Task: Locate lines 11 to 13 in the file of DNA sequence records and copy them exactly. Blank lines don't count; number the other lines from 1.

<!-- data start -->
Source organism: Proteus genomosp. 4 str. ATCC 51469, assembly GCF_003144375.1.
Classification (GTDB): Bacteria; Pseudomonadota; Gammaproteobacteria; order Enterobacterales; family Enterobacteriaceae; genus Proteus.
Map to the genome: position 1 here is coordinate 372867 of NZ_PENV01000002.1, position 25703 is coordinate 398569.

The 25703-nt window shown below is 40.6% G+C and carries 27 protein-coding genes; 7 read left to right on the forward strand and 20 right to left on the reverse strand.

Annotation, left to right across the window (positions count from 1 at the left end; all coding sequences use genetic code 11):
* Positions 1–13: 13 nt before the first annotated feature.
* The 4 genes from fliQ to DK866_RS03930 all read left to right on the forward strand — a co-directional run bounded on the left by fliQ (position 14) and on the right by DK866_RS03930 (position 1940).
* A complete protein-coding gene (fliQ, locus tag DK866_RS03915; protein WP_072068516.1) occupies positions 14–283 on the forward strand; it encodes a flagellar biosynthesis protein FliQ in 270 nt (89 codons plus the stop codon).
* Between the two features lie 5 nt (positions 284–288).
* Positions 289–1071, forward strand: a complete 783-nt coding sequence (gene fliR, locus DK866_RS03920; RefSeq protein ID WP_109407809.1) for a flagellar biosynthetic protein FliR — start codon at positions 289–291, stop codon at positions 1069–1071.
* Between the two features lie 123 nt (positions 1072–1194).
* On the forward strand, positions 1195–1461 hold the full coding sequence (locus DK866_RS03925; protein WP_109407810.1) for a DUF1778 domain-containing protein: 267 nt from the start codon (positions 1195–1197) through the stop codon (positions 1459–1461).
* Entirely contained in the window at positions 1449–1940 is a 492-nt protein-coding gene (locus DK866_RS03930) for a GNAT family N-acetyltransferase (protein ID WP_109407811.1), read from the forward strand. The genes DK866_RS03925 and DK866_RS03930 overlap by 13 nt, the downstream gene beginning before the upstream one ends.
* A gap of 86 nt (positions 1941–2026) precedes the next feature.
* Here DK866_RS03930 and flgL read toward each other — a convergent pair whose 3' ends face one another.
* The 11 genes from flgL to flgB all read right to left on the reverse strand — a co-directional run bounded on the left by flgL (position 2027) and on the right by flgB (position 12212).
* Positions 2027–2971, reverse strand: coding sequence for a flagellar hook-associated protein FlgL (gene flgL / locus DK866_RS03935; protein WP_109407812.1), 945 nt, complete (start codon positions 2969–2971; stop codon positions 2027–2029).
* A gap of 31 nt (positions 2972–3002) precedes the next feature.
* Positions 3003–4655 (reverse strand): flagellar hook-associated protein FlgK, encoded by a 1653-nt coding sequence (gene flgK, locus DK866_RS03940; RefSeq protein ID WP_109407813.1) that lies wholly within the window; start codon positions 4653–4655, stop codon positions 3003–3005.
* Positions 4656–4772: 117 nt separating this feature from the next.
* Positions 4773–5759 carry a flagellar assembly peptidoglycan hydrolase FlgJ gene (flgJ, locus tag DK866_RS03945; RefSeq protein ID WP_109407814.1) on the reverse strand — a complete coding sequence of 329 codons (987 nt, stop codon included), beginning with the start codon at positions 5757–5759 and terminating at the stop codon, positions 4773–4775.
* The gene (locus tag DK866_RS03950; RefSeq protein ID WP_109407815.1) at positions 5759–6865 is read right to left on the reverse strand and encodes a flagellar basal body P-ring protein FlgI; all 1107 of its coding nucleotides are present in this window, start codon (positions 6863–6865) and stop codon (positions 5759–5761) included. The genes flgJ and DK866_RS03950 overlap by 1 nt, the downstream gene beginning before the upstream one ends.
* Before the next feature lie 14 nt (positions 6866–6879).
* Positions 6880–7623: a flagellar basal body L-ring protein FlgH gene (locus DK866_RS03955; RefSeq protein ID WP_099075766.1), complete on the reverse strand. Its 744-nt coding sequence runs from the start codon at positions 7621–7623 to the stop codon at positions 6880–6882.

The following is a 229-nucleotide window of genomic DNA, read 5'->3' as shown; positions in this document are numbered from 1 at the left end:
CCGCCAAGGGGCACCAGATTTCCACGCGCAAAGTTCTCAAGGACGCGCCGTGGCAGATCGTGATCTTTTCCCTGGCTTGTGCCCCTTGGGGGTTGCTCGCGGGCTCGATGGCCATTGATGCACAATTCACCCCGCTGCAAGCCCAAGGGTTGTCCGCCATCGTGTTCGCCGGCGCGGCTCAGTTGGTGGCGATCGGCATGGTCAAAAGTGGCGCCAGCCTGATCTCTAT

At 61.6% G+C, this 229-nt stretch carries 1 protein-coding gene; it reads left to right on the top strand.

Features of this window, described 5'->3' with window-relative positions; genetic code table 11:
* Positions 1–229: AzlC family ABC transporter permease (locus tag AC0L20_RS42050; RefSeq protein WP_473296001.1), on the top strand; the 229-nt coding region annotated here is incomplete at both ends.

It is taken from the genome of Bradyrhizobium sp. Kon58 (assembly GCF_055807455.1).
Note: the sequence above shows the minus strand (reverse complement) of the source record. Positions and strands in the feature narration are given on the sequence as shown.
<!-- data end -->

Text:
* Between the two features lie 123 nt (positions 1072–1194).
* On the forward strand, positions 1195–1461 hold the full coding sequence (locus DK866_RS03925; protein WP_109407810.1) for a DUF1778 domain-containing protein: 267 nt from the start codon (positions 1195–1197) through the stop codon (positions 1459–1461).
* Entirely contained in the window at positions 1449–1940 is a 492-nt protein-coding gene (locus DK866_RS03930) for a GNAT family N-acetyltransferase (protein ID WP_109407811.1), read from the forward strand. The genes DK866_RS03925 and DK866_RS03930 overlap by 13 nt, the downstream gene beginning before the upstream one ends.